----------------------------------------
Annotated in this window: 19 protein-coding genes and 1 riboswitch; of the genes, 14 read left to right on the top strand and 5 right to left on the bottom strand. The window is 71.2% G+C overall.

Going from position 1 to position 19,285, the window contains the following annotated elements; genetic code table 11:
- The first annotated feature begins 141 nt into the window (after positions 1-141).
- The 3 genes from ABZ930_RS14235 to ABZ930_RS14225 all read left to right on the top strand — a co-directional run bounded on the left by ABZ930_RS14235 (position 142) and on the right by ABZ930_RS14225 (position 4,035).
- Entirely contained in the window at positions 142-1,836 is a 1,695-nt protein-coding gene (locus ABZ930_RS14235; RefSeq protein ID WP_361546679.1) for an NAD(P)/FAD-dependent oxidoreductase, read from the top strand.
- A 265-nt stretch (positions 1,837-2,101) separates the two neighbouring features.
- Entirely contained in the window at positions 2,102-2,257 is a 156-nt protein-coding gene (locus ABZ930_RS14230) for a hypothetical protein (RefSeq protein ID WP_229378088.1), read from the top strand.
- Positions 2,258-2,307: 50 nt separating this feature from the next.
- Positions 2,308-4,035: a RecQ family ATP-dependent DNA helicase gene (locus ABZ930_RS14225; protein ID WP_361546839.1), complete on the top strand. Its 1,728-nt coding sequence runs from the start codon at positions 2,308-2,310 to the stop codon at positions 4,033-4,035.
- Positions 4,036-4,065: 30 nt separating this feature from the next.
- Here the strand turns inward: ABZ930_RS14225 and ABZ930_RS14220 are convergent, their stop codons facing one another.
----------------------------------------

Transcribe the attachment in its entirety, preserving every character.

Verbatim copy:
Annotated in this window: 19 protein-coding genes and 1 riboswitch; of the genes, 14 read left to right on the top strand and 5 right to left on the bottom strand. The window is 71.2% G+C overall.

Going from position 1 to position 19,285, the window contains the following annotated elements; genetic code table 11:
- The first annotated feature begins 141 nt into the window (after positions 1-141).
- The 3 genes from ABZ930_RS14235 to ABZ930_RS14225 all read left to right on the top strand — a co-directional run bounded on the left by ABZ930_RS14235 (position 142) and on the right by ABZ930_RS14225 (position 4,035).
- Entirely contained in the window at positions 142-1,836 is a 1,695-nt protein-coding gene (locus ABZ930_RS14235; RefSeq protein ID WP_361546679.1) for an NAD(P)/FAD-dependent oxidoreductase, read from the top strand.
- A 265-nt stretch (positions 1,837-2,101) separates the two neighbouring features.
- Entirely contained in the window at positions 2,102-2,257 is a 156-nt protein-coding gene (locus ABZ930_RS14230) for a hypothetical protein (RefSeq protein ID WP_229378088.1), read from the top strand.
- Positions 2,258-2,307: 50 nt separating this feature from the next.
- Positions 2,308-4,035: a RecQ family ATP-dependent DNA helicase gene (locus ABZ930_RS14225; protein ID WP_361546839.1), complete on the top strand. Its 1,728-nt coding sequence runs from the start codon at positions 2,308-2,310 to the stop codon at positions 4,033-4,035.
- Positions 4,036-4,065: 30 nt separating this feature from the next.
- Here the strand turns inward: ABZ930_RS14225 and ABZ930_RS14220 are convergent, their stop codons facing one another.